What to do with your mould damaged heirlooms once you have protected yourself.
If you have found mould on one or two heirlooms or if you have a major outbreak in your home, your mouldy items should be isolated into sealed bags or boxes until they can be dealt with. If you have the space, line a table with lining wallpaper or archival blotting paper and place your items on it so that the air can circulate around them, which will kill the mould. I have seen mould go from rampant growth to dead in a matter of hours, once it is placed in an area with good ventilation. Remove any framed items from their frame if you feel confident that you can do this without causing any damage to the artwork or photograph. You can place fans in the room to increase air movement. If your objects are very damp or even wet, as the result of a flood, it would be a good idea to place a dehumidifier in the room.

It goes without saying that this room should be off limits to family members who are vulnerable or who if they are not wearing PPE. Any visible mould in the areas where your heirlooms were kept, such as shelves, cupboards and chests can be removed using a vacuum cleaner fitted with High Efficiency Particulate Air [HEPA] filters.


To ensure that your collection isn’t damaged when mould is removed, it’s recommended that the work is done by an accredited conservator. mould cleaned from paper

An accredited conservator in your local area and specialising with your type of collection can be found on the Conservation Register: www.conservationregister.com.
Watch the process of mould removal from a WW1 Roll of Honour below.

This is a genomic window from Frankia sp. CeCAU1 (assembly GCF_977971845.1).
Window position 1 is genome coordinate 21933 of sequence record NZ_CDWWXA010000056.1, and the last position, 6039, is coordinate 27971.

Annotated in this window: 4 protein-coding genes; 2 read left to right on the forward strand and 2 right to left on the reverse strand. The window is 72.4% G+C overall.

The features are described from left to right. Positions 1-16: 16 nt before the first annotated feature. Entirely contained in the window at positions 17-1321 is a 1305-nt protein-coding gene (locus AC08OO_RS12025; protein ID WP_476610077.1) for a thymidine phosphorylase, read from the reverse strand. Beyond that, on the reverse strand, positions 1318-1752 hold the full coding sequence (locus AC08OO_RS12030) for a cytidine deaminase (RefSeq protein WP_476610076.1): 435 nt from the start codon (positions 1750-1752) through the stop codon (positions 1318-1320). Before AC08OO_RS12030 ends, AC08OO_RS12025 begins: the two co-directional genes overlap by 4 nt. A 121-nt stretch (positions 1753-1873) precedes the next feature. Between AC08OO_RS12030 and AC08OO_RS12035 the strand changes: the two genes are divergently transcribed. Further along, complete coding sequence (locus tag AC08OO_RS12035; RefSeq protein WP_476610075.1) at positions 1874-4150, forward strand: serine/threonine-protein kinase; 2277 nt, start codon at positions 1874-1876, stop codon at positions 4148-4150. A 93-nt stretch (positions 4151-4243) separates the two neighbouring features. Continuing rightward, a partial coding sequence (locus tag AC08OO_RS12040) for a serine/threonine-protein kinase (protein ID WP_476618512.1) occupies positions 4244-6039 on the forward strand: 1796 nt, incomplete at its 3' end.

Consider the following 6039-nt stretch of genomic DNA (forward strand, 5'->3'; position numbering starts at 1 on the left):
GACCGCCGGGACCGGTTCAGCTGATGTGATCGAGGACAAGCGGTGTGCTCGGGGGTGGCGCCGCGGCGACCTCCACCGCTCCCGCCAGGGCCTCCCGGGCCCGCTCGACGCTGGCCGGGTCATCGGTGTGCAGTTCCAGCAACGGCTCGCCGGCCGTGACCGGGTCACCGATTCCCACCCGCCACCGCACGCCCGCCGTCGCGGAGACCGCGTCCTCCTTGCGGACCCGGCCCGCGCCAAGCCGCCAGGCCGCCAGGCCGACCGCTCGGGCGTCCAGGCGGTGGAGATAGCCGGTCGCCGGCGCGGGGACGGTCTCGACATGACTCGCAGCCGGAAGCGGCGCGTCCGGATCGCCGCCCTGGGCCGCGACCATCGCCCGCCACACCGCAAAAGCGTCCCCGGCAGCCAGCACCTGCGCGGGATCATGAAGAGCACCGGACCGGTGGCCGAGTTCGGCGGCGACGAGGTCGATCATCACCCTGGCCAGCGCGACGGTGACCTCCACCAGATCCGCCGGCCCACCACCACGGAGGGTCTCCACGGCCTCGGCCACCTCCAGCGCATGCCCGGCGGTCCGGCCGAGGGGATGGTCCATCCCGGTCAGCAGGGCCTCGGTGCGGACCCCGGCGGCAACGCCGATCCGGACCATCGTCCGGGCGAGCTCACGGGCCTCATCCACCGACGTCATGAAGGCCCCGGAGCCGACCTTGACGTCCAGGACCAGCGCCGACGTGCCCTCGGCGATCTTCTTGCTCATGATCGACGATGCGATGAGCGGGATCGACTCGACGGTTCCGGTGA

Now you have a mould free space in your house and clean treasured items, how do you prevent a further mould outbreak?
You will by now have identified the cause of the mould outbreak, whether it was the result of a leaking pipe, or the result of your storage area being damp with poor ventilation. You've had the leaking pipe fixed and you know that you have problems with damp areas with poor ventilation.

Good preventive measures include:

  • low temperatures (below 10ºC) and a low relative humidity (below 70%)
  • reduce the amount of moisture in the air by simple steps such as keeping bathroom and kitchen doors closed when they're in use. Opening a window when cooking. The easiest way to check the RH is to use a thermohygrometer to check what the temperature and RH are. (p.161 – 805-2000) If the RH is above 70%, or you are concerned consider using a dehumidifier.

It is a good idea to periodically check for signs of mould on your collection, artwork, heirlooms, or in the surrounding storage area. Although mould can grow on your heirlooms at any time of the year, spring and autumn are the key times for mould growth. Storage should be off floors and away from outside walls, especially cold, north-facing walls. You should ensure that there is a good circulation of air around your items. You can increase the circulation of air with fans or by opening windows and doors occasionally. 

Keep your heirlooms clean. Dust with a dusting cloth as required. And finally, think ahead. Conservators call this disaster prevention. Keep your house watertight. Prevent damp from entering your house; don’t ignore those overflowing gutters, and cracked tiles. Move your heirlooms away from sources of water such as pipes, taps and radiators.

Now you have a mould free house, a clean storage or display area and you’ve protected your collection or heirloom for your future and for future generations. It's time to sit down with a nice cup of tea, maybe even a packet of biscuits, just remember to take your mask off first!


You can contact Lorraine Finch in the following ways:

E: paperconservation@btinternet.com | W: www.lfcp.co.uk | T: @conserve_lfcp | Facebook: LFCandP